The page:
Why isn’t High School Sport Bigger than Texas in Australia?

Australian’s love their sport but apparently not their high school sport

Friday Night Lights

‘Friday Night Lights’ is a phenomenon that captures the passion that American’s hold for high school sport. For those of you not familiar with the book by H.G Bissinger, which was later made into a popular movie and T.V series, it chronicles the highs and lows of the Permian High School American Football team from Odessa, Texas. Permian High School owns Ratliff Stadium and regularly gets crowds of around 18,000 in a town of about 100,000. This is not in any way an isolated event in the U.S and is typical of the passion surrounding high school sport stateside. Here are some other examples of the fervour the U.S shows for high school sports:

  • high school sporting teams in a range of sports are nationally ranked by a range of agencies eg. USA Today and ESPN;
  • high school sports players are also ranked by a range of agencies for a range of sports for the primary purpose of tracking their recruiting into colleges (important to note this is across multiple age groups as well);
  • ESPN nationally televises selected high school matches during the season in a range of sports;
  • many schools hire full time coaches for important sports rather than delegating the job to a classroom teacher; and
  • in 2012, a high school in Allen, Texas built a $60M 18,000 seat stadium for football.
Eagle Stadium in Allan, Texas - Photo by Aerial Photography Inc
Eagle Stadium in Allen, Texas – Photo by Aerial Photography Inc

 College sport is even bigger than high school sport. For instance, many of the matches in multiple sports are televised and ESPNU is a channel completely dedicated to college sport. Despite being amateur (allegedly at least), college sport is a billion dollar industry. The team which best illustrates the importance of college sport to the U.S psyche is the Nebraska Cornhuskers American Football side which has sold out Memorial Stadium in Lincoln, Nebraska (population 265,404 (2012)) with a capacity of around 85,000 since 1962. Unbelievable.

High school sport in Australia

So why is high school sport and university sport so anonymous in Australia compared to the U.S? With the exception of first XV rugby in Sydney and Brisbane (and I’m sure there is some equivalent high profile Australian Rules Football played in high schools in the southern states as well), high school sport seems quite minor in comparison to the U.S. Now I’m not saying that Australians don’t love high school sport (for instance, the GIO Schoolboy cup in Rugby League is televised by channel 9) but the crowds, the press coverage, the internet copy given to U.S high school sport walks all over the Australian take on the matter.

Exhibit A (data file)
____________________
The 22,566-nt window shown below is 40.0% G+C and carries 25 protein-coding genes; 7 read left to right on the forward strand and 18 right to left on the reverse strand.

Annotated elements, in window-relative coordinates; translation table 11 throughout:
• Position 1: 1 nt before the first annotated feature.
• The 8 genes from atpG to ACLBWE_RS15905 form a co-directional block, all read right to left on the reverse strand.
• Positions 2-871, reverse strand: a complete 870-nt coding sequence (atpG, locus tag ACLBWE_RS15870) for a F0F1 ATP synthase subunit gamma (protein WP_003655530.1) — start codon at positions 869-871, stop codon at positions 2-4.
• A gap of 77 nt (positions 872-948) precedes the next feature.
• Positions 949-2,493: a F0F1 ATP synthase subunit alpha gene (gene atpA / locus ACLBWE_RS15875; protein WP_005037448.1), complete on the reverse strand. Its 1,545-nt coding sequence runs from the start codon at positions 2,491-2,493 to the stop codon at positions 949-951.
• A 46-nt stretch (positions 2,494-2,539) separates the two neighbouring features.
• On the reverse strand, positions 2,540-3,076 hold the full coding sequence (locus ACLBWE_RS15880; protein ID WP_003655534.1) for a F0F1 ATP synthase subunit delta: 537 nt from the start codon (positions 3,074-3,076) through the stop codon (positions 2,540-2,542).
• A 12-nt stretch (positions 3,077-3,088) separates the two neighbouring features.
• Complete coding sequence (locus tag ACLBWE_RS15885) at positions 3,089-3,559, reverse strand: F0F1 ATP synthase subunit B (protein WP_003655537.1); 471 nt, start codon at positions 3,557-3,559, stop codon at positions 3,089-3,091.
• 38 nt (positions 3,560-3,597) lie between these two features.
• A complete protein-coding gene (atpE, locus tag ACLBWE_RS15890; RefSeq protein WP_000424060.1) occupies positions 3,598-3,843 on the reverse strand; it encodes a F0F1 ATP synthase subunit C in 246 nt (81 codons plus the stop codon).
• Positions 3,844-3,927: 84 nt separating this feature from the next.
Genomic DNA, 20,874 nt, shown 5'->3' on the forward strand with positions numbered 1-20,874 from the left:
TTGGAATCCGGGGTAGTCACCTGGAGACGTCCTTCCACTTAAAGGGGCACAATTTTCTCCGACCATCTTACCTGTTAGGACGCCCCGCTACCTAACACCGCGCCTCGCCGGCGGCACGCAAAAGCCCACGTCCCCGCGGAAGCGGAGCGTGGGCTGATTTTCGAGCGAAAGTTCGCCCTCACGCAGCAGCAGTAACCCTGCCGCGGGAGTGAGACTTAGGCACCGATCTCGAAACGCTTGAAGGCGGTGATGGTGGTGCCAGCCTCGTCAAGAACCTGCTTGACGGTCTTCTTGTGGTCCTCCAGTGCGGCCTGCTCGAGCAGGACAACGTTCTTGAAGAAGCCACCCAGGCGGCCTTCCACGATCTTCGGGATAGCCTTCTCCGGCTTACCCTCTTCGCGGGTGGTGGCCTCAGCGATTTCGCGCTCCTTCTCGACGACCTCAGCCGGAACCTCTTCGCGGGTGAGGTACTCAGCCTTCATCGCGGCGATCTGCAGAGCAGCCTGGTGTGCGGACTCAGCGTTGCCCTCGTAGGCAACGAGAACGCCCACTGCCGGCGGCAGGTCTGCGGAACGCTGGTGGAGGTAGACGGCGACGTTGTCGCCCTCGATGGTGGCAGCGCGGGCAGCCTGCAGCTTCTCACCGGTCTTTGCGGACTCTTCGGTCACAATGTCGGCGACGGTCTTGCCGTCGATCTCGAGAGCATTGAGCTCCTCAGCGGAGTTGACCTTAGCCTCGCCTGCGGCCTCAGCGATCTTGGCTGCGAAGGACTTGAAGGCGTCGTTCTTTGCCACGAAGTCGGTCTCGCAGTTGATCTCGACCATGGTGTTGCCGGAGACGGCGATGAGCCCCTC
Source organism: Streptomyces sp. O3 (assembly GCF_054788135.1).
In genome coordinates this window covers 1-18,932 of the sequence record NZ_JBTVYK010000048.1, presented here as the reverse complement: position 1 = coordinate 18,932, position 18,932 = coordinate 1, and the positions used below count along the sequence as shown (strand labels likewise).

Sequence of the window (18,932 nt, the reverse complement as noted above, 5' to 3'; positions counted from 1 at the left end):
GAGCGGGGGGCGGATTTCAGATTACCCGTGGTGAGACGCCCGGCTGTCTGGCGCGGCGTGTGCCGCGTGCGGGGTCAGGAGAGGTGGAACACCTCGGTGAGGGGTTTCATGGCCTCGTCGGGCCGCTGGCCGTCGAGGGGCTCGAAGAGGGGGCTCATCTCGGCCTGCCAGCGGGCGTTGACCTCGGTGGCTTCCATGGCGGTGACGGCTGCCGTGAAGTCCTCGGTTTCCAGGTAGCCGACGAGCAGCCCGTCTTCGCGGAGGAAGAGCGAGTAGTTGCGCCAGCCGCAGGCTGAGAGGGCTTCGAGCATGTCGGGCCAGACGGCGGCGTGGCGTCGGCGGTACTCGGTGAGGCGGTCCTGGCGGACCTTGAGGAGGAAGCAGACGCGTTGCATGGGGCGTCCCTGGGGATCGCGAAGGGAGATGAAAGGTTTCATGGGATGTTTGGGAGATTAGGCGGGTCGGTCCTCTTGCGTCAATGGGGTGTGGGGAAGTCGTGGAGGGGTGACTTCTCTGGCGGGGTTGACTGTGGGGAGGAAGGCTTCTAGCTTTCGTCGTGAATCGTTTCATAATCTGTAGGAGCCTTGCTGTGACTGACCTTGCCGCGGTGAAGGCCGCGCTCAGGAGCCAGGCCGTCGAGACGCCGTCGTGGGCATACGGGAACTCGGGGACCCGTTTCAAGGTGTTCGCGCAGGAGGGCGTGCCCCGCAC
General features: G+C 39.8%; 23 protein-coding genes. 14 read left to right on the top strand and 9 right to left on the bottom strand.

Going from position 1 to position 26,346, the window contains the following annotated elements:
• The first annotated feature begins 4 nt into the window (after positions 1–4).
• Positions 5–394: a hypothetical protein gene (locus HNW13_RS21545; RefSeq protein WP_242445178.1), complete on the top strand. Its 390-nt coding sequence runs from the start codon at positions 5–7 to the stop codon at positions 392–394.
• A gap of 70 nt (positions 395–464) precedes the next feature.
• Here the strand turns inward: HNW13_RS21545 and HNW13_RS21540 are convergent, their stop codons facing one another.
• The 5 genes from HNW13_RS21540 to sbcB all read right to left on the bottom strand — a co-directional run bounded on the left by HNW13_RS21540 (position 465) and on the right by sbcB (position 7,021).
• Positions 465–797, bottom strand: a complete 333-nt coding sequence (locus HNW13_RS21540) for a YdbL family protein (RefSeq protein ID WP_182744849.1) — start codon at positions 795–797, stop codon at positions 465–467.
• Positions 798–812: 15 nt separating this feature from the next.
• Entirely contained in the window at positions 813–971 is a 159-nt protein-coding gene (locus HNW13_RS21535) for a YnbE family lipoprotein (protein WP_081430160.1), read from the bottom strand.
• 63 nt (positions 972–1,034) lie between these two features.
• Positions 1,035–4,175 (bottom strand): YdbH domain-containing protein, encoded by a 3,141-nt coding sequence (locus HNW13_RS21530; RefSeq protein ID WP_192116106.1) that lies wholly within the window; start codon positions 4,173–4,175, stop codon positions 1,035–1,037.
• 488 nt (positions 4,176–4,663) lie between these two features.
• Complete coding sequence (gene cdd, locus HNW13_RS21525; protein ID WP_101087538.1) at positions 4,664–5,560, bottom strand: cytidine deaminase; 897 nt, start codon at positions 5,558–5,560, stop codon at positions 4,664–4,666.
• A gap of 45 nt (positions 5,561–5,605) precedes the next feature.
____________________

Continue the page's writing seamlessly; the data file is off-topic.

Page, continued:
Some theories

Here are some theories. You may have some of your own.

  1. Australia and the U.S have a different view of what high school actually is. For Australians high school is an education focussed means to an end. America seems to view high school in a very different manner. For some Americans it seems to be a high point for their life. Australia does not seem as universally focussed on high school loyalties especially after the event. In Australia some private school alumni contribute to their school community long after they have ceased to go to school. Most other Australians have little contact with their old high school. This is in stark contrast to the American booster system of financial and moral support for high school sports and colleges. We just don’t care as much about it. As a result Americans seem to overly romanticise high school as well. I think it is one of the reasons that they cast adults in their high school dramas instead of kids (some have said the main reason is child labour laws in the U.S).
  2. U.S high schools are also a feeder system for colleges which in turn are a feeder system for professional sports. It’s not so much the case over here. We feed professional sport in a different way, often through club sports as well. Universities in Australia do not recruit anywhere near the volume of sports stars that the U.S recruits and athletes in Australian universities predominantly are there to get an education. Their athletic careers are fairly unrelated to their education. This is clearly not the case in the U.S.
  3. In the U.S, the whole nation plays the same sports (eg. Baseball, American Football, Basketball and Ice Hockey). In Australia, Cricket and AFL are really the only national sports, and even then, there’s no state Cricket team from the Northern Territory or the Australian Capital Territory and no AFL team from NT, ACT or Tasmania. The different states of Australia don’t speak the same sports language.
  4. Americans seem to allow more time for their high school sport in terms of practices and game related activities. Australian schools do not prioritise sport in quite the same manner. A couple of hours on a Wednesday arvo doesn’t seem to generate much enthusiasm.